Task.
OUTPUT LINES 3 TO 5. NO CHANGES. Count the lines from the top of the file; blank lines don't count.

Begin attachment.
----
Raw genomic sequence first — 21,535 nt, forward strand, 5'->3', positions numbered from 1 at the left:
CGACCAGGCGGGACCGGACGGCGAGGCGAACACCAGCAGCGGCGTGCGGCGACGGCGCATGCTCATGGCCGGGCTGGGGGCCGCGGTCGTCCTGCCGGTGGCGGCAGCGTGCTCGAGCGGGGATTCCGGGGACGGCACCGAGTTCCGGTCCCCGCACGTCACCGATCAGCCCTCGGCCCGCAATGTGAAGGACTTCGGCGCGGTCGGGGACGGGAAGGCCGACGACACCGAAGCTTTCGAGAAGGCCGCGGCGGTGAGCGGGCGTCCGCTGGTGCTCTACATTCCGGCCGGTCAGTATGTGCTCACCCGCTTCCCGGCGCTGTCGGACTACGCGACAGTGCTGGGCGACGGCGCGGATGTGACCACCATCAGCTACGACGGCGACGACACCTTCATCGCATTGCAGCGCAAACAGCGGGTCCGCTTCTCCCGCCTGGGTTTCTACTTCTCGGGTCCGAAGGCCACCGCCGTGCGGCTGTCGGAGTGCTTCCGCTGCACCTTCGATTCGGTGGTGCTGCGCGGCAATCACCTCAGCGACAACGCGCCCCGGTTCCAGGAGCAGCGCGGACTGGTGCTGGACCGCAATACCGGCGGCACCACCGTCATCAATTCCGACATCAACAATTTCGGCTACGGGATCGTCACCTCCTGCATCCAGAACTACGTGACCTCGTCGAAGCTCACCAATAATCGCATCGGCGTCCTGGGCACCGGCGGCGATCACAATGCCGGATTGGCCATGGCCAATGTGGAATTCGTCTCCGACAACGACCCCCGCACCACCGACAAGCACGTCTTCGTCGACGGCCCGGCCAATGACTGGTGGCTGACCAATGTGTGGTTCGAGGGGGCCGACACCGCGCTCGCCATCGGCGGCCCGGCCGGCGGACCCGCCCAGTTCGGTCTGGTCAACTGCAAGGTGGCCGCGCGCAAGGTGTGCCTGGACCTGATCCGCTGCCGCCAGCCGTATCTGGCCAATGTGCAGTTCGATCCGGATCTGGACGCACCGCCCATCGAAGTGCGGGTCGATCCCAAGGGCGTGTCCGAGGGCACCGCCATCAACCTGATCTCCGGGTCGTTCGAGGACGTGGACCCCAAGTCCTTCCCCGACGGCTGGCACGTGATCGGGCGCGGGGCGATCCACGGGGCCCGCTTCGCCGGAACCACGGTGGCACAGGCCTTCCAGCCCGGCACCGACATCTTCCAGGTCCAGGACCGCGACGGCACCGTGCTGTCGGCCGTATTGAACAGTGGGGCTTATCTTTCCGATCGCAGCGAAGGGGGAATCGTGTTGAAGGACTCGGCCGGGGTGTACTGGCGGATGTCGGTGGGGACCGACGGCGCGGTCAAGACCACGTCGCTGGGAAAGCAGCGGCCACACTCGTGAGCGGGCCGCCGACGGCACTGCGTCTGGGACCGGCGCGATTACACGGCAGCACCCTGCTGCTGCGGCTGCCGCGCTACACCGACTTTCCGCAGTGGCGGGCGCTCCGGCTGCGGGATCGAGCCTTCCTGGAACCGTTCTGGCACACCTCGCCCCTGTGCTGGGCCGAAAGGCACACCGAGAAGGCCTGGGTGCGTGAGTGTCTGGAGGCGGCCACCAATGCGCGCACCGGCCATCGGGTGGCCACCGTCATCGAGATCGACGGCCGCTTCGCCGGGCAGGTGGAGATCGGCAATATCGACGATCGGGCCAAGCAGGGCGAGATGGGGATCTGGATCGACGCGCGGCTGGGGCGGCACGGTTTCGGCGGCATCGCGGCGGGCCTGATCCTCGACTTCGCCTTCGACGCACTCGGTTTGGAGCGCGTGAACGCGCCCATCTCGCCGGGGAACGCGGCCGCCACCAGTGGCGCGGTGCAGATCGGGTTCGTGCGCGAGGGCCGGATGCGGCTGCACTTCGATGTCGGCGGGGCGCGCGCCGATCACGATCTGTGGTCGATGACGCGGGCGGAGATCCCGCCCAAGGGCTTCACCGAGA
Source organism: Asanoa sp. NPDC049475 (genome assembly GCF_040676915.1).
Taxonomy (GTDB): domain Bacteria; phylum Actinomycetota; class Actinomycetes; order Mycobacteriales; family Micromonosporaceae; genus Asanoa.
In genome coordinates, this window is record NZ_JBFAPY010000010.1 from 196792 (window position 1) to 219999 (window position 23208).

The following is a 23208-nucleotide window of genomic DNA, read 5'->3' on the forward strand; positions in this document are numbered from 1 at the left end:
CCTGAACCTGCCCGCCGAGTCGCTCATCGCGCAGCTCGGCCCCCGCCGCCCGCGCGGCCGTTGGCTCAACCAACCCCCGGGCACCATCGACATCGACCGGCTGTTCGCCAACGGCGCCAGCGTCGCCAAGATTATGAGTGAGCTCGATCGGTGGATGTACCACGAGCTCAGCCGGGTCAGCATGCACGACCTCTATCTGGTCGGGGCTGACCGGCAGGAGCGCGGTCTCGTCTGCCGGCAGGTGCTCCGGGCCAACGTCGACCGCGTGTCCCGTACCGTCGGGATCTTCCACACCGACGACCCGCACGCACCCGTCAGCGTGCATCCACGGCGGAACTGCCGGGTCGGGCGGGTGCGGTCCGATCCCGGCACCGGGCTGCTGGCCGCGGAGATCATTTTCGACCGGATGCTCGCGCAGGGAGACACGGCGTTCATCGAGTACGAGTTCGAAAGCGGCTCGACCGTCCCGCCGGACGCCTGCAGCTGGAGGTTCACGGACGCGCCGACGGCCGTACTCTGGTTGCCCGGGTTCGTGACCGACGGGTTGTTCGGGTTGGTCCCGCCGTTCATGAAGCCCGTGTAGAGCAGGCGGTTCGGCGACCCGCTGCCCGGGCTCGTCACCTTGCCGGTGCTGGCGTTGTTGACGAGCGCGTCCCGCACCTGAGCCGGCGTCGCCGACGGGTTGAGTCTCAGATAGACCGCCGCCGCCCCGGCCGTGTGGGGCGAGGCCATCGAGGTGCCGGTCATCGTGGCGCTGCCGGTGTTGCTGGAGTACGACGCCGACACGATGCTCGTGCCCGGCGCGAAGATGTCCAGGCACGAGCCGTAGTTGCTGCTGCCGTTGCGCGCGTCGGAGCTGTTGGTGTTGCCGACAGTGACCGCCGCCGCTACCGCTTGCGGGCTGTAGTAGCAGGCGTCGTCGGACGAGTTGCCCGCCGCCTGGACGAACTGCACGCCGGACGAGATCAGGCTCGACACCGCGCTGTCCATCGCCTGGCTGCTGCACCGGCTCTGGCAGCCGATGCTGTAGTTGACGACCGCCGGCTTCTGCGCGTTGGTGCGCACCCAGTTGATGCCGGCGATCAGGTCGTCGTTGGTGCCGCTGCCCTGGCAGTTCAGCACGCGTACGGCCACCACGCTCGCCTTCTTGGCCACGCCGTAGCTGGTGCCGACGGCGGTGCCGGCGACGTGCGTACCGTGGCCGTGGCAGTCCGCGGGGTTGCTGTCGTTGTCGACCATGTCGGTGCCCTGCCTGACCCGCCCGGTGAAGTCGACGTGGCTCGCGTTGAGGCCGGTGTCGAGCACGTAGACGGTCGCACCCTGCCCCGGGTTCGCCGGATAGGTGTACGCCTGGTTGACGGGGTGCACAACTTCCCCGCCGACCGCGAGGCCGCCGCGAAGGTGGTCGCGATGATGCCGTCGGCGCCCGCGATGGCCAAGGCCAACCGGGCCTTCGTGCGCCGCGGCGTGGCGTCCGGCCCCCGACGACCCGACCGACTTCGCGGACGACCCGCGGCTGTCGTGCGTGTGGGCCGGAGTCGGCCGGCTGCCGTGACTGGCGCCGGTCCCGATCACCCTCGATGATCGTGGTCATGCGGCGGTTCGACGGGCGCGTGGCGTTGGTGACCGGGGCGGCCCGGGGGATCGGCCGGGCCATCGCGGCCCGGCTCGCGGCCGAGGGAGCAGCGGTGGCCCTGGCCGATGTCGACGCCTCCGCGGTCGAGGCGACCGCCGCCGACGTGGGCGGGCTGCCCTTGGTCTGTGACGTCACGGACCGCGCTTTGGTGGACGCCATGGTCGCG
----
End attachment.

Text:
Source organism: Asanoa sp. NPDC049475 (genome assembly GCF_040676915.1).
Taxonomy (GTDB): domain Bacteria; phylum Actinomycetota; class Actinomycetes; order Mycobacteriales; family Micromonosporaceae; genus Asanoa.
In genome coordinates, this window is record NZ_JBFAPY010000010.1 from 196792 (window position 1) to 219999 (window position 23208).